The word “Montana” often conjures up an image of wild beauty: rugged mountains, abundant wildlife, verdant meadows dotted with livestock, and spectacular vistas. These are precisely the conservation values of Five Valleys’ newest conservation easement in the Jocko Valley. Susie Miller and Elon Gilbert, and their son Pete Lindbergh, have carefully stewarded this place, located near Arlee, for over 20 years. Now, their 155-acre conservation easement will ensure that their years of service to the landscape will be protected into the future.
The property is bordered by Confederated Salish and Kootenai Tribal lands or other conservation easements on nearly every side, and the Rattlesnake Wilderness and Recreation Area lies to the southeast. This connectivity to protected lands provides a buffer zone for the area’s iconic wildlife, including deer, black bears, wolves, mountain lions, and a plethora of smaller mammals, to move freely across the landscape. The property is also home to several Montana Species of Concern, including golden eagles and grizzly bears.
The land itself is rich. Ninety-eight percent of the property contains soils designated as Prime if Irrigated by the Natural Resources Conservation Service. Indian people have a long history of using the property. Over the last century, farmers put these fertile soils into agricultural production. Today, the next generation of agricultural producers are not only raising hay and livestock, but are also exploring new crops that can be produced here sustainably.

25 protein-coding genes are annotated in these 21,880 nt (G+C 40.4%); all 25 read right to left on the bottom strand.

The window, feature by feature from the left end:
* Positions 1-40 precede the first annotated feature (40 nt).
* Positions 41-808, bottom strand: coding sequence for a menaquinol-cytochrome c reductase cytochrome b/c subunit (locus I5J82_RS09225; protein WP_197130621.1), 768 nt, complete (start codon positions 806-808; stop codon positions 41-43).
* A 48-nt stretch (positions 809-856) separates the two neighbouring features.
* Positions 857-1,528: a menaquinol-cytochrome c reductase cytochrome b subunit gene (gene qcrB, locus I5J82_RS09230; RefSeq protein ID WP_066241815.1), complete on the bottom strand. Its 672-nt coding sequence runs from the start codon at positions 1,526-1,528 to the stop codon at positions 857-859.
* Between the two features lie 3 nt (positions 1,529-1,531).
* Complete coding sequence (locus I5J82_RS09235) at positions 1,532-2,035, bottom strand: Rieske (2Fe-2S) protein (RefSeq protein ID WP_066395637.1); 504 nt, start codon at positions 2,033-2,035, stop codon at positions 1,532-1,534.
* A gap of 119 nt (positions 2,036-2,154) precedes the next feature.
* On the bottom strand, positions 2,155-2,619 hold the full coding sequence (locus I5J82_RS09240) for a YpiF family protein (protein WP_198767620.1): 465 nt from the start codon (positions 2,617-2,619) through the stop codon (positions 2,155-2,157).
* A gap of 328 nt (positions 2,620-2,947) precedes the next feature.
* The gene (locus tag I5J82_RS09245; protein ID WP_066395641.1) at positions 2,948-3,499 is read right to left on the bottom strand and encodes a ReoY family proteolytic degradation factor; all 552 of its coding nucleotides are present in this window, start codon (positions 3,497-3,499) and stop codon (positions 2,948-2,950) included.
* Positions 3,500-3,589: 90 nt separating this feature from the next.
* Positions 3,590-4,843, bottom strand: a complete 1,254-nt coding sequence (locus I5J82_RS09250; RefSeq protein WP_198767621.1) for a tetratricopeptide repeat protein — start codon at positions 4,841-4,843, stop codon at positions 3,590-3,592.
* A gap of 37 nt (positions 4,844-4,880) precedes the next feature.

Perhaps best of all, the backdrop to all this vivacity is the breathtaking Mission Mountain Range. As travelers of Highway 93 leave the busy Missoula Valley and drive north, the Jocko Valley opens around them. However, the area encompassing Miller-Gilbert-Jocko property is the only portion of the Jocko Valley where the Mission Mountains are visible. And it’s truly a vision to behold: the green valley floor rising into snowcapped mountaintops.
The project was made possible by donations from the landowners. We are so grateful for their generosity and appreciate their commitment to ensuring that western Montana’s natural legacy endures.
Header photo by Chris Gibisch